Growing up with the Saturday and Sunday matinee double feature on television from midday introduced me to Jerry Lewis (1926-2017 heart disease).
He was a clown who had it as opposed to the clown from the movie It. And if you mention the name of Jerry Lewis to the younger generation most won’t know who he is. But for well over a decade back in the 1950s and 60s he produced a couple of masterpieces and his share of duds. But as someone said to me, there is no Jerry Lewis film without some merit.
The most repeated movies on those matinees were Pardners (1956) which Lewis made with his usual co-star Dean Martin (1917-95 lung cancer and emphysema). It was their second last movie together – they made over a dozen… Also repeated was Living it Up with the pair again that had Lewis as a supposed victim of radiation poisoning who lives the high life in New York. It was the first film I knew which dealt with suicide, although not really when Jerry is found to be not dying at all and is practically forced to jump off a bridge.
Dean Martin and Jerry Lewis started out on radio together in 1949 in an act which would last ten years. They signed with Paramount and were the comic relief in the film My Friend Irma (1949). After starring in their own movie At War with the Army (1950), they became the hottest comedy act in America in the early 1950s, with Lewis’s clowning and Dean Martin singing a song every now and then.
Martin eventually grew tired of his role and as most critics said Lewis was the real talent behind the team they split after the film Hollywood or Bust (1956).
Martin said of Lewis that once they compared him to silent movie clown Charlie Chaplin, there was no talking to him as the praise went totally to his head.
At the time, the praise seemed warranted.
In terms of Lewis’s solo career, which kicked off with The Delicate Delinquent (1957), it was also the first film he screenwrote.
Another film which often played the matinees when I was a kid was Lewis’s first solo colour outing Rock-A-Bye Baby (1958). Directed and written by animator Frank Tashlin (1913-72 heart attack) whose comic book background suited Lewis’s cartoonish style, Tashlin had already directed him and Martin in Artists and Models (1955) and Hollywood or Bust. He would also go on to direct Lewis in The Geisha Boy (1958), Cinderfella (1960), It’s Only Money (1962) and The Disorderly Orderly (1964) – the peak of both the careers of Tashlin and Lewis.
But Lewis as director of himself brought us the best and worst of his work, starting off with The Bellboy (1960). The best film I believe Lewis directed was The Ladies Man (1961). It is his masterpiece along with The Nutty Professor (1963). But to just call these movies his masterpieces is nit-picking because most of the early movies he directed are semi-classics, including The Errand Boy (1961) released the same year as The Ladies Man.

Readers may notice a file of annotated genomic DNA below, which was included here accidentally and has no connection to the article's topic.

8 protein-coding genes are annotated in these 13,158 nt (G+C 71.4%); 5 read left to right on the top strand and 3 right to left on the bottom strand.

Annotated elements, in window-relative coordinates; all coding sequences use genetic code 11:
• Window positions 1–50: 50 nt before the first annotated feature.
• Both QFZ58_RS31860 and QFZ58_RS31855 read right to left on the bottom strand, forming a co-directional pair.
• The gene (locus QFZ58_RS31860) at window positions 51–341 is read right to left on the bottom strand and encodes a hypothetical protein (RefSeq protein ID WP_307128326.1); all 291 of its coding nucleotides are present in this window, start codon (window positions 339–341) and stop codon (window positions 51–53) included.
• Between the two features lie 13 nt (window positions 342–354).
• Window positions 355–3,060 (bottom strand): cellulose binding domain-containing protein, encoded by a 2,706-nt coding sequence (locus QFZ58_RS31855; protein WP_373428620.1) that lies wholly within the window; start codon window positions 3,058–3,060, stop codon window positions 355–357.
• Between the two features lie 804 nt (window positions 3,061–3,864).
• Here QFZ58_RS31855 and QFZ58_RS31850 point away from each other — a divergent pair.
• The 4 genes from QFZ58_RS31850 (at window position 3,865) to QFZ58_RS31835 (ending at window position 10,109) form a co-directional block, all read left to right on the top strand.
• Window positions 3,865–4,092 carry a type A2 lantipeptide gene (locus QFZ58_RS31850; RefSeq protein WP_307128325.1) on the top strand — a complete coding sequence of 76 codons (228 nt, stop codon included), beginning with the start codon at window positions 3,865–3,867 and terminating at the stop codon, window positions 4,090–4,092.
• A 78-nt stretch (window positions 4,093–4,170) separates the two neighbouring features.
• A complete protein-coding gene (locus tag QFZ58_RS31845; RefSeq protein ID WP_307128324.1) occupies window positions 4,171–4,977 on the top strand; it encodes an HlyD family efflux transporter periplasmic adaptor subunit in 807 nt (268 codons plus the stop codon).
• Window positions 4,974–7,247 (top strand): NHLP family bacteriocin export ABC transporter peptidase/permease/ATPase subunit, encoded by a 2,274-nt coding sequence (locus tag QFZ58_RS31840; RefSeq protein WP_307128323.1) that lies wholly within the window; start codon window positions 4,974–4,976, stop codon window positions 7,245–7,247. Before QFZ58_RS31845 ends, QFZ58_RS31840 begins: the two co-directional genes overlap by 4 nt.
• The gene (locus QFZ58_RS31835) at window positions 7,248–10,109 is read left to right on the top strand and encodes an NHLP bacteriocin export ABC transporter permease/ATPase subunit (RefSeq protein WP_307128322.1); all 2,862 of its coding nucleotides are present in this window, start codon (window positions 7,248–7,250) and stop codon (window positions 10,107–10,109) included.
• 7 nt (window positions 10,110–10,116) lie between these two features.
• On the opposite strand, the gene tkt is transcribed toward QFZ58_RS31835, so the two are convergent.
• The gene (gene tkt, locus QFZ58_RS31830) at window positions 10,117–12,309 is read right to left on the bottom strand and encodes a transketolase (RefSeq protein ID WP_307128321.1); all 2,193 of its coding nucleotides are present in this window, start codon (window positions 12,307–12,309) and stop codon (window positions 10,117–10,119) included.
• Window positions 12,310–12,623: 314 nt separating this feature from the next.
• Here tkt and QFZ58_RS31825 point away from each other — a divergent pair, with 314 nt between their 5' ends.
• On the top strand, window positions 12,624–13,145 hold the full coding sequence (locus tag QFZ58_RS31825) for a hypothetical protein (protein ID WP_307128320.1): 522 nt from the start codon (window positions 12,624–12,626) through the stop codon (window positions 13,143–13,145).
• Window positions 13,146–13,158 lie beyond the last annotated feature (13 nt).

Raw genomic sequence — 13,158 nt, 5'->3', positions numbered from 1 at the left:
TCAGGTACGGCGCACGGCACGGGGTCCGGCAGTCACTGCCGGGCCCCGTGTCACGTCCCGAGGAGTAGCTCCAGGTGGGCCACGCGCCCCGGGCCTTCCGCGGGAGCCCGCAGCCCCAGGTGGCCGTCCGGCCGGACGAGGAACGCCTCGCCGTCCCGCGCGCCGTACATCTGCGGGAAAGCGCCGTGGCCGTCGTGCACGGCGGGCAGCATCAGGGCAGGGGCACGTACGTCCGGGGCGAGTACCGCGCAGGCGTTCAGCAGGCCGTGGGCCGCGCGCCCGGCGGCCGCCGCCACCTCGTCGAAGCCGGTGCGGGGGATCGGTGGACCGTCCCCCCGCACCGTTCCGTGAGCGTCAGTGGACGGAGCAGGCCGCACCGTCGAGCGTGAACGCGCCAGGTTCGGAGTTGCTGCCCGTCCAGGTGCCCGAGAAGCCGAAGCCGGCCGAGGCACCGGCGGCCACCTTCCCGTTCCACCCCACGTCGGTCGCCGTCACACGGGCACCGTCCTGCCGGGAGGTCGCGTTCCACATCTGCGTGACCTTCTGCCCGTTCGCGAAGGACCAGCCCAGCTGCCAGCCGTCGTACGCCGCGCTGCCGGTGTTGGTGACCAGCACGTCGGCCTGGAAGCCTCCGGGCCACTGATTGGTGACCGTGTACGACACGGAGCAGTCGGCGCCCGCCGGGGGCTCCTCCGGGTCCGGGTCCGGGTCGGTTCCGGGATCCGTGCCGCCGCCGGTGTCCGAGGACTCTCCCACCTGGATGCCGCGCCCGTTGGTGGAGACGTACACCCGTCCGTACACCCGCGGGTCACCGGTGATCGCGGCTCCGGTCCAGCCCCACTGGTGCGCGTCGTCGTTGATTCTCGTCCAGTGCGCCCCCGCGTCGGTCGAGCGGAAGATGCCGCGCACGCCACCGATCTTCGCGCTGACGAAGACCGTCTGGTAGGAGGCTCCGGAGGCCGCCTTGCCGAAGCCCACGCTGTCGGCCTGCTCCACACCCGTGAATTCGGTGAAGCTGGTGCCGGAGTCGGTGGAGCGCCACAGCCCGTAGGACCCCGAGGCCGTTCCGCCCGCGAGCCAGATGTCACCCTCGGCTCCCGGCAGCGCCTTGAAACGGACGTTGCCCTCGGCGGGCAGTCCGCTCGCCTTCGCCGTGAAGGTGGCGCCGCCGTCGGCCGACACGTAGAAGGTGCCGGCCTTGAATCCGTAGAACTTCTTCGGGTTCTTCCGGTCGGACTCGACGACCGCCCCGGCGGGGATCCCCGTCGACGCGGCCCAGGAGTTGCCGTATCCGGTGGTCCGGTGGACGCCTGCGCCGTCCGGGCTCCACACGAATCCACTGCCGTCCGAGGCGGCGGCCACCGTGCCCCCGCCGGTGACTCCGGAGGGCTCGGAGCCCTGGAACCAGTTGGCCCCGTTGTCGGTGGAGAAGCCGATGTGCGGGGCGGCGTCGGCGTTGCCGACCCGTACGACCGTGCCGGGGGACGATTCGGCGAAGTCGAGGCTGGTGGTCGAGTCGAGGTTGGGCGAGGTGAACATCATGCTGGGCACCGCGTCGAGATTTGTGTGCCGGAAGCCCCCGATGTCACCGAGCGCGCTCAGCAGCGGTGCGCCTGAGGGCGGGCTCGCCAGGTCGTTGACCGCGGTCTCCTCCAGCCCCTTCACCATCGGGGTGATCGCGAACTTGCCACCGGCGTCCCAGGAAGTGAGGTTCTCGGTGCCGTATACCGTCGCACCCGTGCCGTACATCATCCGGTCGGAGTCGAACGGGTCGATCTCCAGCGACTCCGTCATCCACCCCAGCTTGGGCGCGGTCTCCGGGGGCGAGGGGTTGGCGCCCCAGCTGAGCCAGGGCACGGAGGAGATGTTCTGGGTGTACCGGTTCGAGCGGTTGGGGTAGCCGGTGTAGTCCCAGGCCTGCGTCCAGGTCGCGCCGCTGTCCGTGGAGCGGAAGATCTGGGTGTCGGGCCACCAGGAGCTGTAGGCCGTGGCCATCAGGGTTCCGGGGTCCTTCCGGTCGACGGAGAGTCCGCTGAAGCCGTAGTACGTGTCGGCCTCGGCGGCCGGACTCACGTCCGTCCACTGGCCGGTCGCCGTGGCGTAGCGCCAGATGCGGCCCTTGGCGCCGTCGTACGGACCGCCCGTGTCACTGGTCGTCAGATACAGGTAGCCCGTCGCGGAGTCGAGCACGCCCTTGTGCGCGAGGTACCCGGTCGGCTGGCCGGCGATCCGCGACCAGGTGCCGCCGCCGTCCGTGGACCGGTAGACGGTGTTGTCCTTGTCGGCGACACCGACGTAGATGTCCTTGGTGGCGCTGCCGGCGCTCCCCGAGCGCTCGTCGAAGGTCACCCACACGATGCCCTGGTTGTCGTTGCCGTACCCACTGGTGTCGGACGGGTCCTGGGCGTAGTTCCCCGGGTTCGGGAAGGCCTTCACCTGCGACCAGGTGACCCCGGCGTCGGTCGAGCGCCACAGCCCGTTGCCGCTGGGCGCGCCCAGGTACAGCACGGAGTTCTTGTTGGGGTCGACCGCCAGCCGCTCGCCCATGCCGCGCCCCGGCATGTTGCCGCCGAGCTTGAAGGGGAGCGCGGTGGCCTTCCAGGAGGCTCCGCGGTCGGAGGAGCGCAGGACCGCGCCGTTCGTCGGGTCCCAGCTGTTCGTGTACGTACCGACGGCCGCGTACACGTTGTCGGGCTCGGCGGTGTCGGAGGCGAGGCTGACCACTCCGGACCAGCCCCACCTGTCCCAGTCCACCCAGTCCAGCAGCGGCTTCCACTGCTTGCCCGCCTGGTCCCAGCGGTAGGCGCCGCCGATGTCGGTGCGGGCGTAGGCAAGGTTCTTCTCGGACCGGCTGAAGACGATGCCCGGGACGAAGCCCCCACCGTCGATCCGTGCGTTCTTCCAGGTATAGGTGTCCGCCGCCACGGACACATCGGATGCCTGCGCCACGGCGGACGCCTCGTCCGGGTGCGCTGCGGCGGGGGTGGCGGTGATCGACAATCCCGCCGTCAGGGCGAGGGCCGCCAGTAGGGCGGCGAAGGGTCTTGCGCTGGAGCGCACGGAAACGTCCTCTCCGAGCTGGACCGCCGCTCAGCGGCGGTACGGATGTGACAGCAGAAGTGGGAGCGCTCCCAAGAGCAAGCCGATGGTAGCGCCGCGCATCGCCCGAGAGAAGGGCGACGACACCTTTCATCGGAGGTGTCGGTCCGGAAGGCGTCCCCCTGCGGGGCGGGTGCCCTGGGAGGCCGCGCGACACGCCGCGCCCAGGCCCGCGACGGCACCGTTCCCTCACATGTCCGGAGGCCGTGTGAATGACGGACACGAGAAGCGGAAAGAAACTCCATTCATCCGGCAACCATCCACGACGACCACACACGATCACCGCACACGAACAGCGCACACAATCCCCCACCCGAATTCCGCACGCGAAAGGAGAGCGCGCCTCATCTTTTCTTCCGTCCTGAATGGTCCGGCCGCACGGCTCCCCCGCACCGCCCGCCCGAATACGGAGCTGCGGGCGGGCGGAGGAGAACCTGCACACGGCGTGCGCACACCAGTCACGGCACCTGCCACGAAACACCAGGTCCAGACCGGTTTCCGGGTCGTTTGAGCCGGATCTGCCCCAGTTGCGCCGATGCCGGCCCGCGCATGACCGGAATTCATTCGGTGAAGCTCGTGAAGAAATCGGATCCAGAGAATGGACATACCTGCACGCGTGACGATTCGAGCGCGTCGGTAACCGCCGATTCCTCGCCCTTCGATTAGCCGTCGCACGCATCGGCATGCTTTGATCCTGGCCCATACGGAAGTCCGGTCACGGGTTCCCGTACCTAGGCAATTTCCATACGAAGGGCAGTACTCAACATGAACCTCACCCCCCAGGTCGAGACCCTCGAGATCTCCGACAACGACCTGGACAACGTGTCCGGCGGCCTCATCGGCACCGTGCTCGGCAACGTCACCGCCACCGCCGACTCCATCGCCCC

Lewis was just at the right age when he made The Ladies Man – not quite middle aged – as he could pass for late 20s at 35 years of age. Many comedians say it is hard for an older comedian to mug and to watch Lewis in his later movies Hardly Working (1979) and Smorgasbord aka Cracking Up (1982) can be excruciating at times.
The genius of Jerry Lewis peaked in the mid-1960s with the slight overreach of The Family Jewels (1965). Here we have the serious clown introduced to us at the end of the movie in the form of one of the uncles a child heiress played by Donna Butterworth must choose to live with. The clown is supposedly a child-hating cynic.
It is Lewis, but it is Butterworth’s loving chauffer in disguise, not the cynic uncle at all. It should be noted that the serious side of The King of Comedy as Lewis was known, was shown in the Martin Scorsese film The King of Comedy (1981) where Lewis does almost no clowning at all. It is a masterpiece with Robert de Niro’s cringe-worthy “Jerry” fan Rupert Pupkin, who hatches a plan to kidnap the comedian.
Lewis is serious as a heart attack in this film and behind the scenes and clown make-up, hinted at in The Family Jewels, Lewis really was just as serious in person.
The clown cried in an interview in the years before his death when he broke down at the thought of leaving his wife and daughter from his last marriage “alone”.
And while we are on this subject, I should also mention The Day the Clown Cried, Lewis’s unfinished and unreleased project from 1973. In it, he plays a clown named Helmut Doork who leads children to the gas chambers in the concentration camps of World War Two. Filmed in Sweden, long after Lewis’s star had fallen, it was beset by financial problems and Lewis refused to finish and release the film because he said he got the tone of the film totally wrong.
What was to be the Life is Beautiful (1997) or Jakob the Liar (1999) of its day, it is slated for release in 2024 as Lewis left an incomplete copy to the Library of Congress to be screened around that date. What it will reveal is anybody’s guess but a family movie about the death camps? A comedy? Or will it be more dramatic? Lewis would get angry during interviews when asked about this movie. The clown make-up used in this film and The Family Jewels was also used in 3 Ring Circus (1954) and Hardly Working.